BURGER BUGS. Of course, anything raw or unpasteurized is more likely to contain gut-wrenching germs, but also remember that the more hands and surfaces that touch a food, the higher the risk of contamination. Ground beef, for example, passes through many blades, blenders, and fingers during processing, increasing the chances of picking up a disease-causing microbe. Conversely, steak has only two sides exposed to a carving tool or someone's hands. That's why it's important to cook a hamburger thoroughly (until the inside is brown and the juices run clear) to kill any lurking organisms, while it's O.K. to eat a steak rare as long as the exterior is adequately seared.

Also risky are deli favorites that involve lots of chopping and mixing, such as tuna, potato, and chicken salad. "People used to blame the mayonnaise when they got sick from these things, but it's the fact that they are highly handled that increases the likelihood that bacteria will find its way onto the food," says Jones. And it doesn't matter how reputable the restaurant or market is, because it only takes one employee with unwashed hands or who forgets to clean a knife to make you sick.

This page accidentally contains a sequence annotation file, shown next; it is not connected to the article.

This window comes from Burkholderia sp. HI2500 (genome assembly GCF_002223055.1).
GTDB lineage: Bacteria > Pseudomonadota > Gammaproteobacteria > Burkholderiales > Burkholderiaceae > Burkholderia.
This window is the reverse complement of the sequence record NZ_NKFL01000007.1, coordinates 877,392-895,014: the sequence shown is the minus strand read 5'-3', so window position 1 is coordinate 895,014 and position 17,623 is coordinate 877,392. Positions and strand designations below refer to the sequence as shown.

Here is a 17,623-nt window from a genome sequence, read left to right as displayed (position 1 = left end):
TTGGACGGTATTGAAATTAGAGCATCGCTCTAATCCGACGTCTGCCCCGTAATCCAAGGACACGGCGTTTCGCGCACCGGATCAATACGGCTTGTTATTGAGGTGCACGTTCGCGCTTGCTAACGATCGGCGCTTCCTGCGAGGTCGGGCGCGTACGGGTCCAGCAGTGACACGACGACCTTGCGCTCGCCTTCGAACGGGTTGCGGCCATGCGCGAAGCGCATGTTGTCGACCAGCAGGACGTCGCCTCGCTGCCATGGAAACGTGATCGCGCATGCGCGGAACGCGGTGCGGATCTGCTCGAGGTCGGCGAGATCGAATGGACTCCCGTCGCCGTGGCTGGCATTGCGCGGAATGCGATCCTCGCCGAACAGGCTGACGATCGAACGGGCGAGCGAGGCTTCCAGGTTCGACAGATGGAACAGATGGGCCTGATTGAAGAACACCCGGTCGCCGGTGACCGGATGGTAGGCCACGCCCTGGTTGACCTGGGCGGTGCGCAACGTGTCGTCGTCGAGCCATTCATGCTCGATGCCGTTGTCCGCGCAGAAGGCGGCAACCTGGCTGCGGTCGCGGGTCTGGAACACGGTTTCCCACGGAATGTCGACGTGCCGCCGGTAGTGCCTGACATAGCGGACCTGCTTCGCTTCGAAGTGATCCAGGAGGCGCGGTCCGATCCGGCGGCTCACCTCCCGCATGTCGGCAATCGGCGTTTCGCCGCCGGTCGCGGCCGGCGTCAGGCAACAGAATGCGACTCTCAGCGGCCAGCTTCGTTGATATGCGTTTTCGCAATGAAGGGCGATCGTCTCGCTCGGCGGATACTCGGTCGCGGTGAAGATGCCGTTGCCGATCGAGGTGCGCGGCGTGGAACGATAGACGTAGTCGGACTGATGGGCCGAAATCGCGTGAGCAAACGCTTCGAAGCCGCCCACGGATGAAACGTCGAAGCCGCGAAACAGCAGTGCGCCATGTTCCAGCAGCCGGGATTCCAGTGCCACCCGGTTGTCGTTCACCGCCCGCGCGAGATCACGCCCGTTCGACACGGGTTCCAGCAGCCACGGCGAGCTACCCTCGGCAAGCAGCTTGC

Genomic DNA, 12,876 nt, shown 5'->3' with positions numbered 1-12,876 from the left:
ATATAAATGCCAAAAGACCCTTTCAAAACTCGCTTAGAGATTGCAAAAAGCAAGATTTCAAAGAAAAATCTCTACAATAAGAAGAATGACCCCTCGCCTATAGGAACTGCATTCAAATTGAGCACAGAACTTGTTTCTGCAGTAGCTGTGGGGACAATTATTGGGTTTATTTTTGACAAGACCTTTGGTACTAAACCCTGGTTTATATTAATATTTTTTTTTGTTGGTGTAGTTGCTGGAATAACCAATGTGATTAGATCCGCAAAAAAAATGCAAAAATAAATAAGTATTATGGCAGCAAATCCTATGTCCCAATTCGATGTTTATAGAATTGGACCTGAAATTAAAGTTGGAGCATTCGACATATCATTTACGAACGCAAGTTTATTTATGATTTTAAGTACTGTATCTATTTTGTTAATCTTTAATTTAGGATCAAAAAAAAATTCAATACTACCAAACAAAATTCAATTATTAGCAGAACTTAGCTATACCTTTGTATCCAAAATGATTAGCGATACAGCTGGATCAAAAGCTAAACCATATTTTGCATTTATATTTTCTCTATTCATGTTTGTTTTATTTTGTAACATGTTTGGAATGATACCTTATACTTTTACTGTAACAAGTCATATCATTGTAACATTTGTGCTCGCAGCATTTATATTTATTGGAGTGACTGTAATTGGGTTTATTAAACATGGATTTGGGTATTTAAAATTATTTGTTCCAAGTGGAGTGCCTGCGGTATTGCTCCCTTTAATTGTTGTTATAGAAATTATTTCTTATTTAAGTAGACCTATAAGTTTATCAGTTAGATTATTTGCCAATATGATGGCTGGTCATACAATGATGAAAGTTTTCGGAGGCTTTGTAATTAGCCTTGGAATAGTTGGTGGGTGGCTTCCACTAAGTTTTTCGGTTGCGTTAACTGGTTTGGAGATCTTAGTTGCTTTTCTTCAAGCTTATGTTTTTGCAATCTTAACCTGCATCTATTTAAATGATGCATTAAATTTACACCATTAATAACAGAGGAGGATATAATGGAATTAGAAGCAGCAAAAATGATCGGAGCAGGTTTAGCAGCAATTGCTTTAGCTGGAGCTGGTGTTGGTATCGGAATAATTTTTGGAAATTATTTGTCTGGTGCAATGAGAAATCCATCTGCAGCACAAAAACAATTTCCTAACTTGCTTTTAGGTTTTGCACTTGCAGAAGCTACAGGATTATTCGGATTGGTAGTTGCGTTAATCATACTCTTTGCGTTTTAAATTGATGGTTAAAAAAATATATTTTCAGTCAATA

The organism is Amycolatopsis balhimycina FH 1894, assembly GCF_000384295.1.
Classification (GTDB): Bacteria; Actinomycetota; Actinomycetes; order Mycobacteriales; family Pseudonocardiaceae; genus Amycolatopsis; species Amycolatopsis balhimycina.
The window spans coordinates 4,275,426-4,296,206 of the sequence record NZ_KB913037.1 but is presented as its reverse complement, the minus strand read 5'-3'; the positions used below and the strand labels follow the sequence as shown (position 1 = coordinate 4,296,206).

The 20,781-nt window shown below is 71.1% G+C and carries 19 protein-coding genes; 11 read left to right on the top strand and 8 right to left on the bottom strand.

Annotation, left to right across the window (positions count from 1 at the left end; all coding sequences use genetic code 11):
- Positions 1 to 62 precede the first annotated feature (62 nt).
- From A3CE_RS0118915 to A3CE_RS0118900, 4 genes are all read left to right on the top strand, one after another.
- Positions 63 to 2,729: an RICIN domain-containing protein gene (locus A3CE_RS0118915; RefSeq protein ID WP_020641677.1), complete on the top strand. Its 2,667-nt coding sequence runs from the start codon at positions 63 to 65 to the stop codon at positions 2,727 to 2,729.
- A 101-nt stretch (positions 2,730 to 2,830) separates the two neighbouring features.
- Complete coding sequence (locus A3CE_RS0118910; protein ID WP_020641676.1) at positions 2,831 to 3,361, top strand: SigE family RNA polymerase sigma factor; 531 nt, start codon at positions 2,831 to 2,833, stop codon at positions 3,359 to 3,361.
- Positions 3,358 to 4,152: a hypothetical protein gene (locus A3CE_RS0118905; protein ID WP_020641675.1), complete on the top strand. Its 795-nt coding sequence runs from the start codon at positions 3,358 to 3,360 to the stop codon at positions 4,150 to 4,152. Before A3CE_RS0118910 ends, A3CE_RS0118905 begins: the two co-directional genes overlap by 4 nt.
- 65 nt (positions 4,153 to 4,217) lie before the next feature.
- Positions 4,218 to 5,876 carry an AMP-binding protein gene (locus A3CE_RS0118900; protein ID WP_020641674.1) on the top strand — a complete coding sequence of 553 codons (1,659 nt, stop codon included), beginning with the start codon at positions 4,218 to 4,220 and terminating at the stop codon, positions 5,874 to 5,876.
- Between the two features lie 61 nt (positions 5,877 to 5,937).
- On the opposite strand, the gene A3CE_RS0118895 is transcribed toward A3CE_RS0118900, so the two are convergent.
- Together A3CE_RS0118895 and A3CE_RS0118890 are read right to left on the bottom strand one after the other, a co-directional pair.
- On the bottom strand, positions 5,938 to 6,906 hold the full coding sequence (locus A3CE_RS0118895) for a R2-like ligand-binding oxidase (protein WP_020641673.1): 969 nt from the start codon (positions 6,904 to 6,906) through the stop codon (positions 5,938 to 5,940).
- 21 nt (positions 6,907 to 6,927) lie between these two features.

Since only the fearful few will completely forsake eating out or taking out, choose established places that have loyal customers or are consistently busy. No one recommends or returns to a restaurant or deli that made them sick. Furthermore, take a look in the bathroom. Is it clean? Is there plenty of soap? A well-kept bathroom often indicates a well-kept kitchen.